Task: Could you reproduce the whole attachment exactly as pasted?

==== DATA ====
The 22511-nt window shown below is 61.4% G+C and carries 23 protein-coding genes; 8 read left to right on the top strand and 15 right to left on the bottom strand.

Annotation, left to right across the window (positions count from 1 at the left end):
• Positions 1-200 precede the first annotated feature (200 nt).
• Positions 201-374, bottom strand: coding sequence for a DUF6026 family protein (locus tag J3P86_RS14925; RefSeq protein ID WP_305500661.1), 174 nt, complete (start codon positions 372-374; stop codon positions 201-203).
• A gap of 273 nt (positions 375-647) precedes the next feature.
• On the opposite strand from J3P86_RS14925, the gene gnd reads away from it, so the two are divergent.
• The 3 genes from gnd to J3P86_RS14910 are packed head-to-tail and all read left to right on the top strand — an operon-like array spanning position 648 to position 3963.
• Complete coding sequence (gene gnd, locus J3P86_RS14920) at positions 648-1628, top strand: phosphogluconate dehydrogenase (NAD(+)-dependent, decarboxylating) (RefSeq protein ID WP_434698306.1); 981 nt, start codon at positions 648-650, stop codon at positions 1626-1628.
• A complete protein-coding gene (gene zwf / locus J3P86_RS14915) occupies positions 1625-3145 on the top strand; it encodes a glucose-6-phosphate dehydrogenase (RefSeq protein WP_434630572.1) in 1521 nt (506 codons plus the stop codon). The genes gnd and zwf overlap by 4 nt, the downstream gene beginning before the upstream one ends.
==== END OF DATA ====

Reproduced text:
The 22511-nt window shown below is 61.4% G+C and carries 23 protein-coding genes; 8 read left to right on the top strand and 15 right to left on the bottom strand.

Annotation, left to right across the window (positions count from 1 at the left end):
• Positions 1-200 precede the first annotated feature (200 nt).
• Positions 201-374, bottom strand: coding sequence for a DUF6026 family protein (locus tag J3P86_RS14925; RefSeq protein ID WP_305500661.1), 174 nt, complete (start codon positions 372-374; stop codon positions 201-203).
• A gap of 273 nt (positions 375-647) precedes the next feature.
• On the opposite strand from J3P86_RS14925, the gene gnd reads away from it, so the two are divergent.
• The 3 genes from gnd to J3P86_RS14910 are packed head-to-tail and all read left to right on the top strand — an operon-like array spanning position 648 to position 3963.
• Complete coding sequence (gene gnd, locus J3P86_RS14920) at positions 648-1628, top strand: phosphogluconate dehydrogenase (NAD(+)-dependent, decarboxylating) (RefSeq protein ID WP_434698306.1); 981 nt, start codon at positions 648-650, stop codon at positions 1626-1628.
• A complete protein-coding gene (gene zwf / locus J3P86_RS14915) occupies positions 1625-3145 on the top strand; it encodes a glucose-6-phosphate dehydrogenase (RefSeq protein WP_434630572.1) in 1521 nt (506 codons plus the stop codon). The genes gnd and zwf overlap by 4 nt, the downstream gene beginning before the upstream one ends.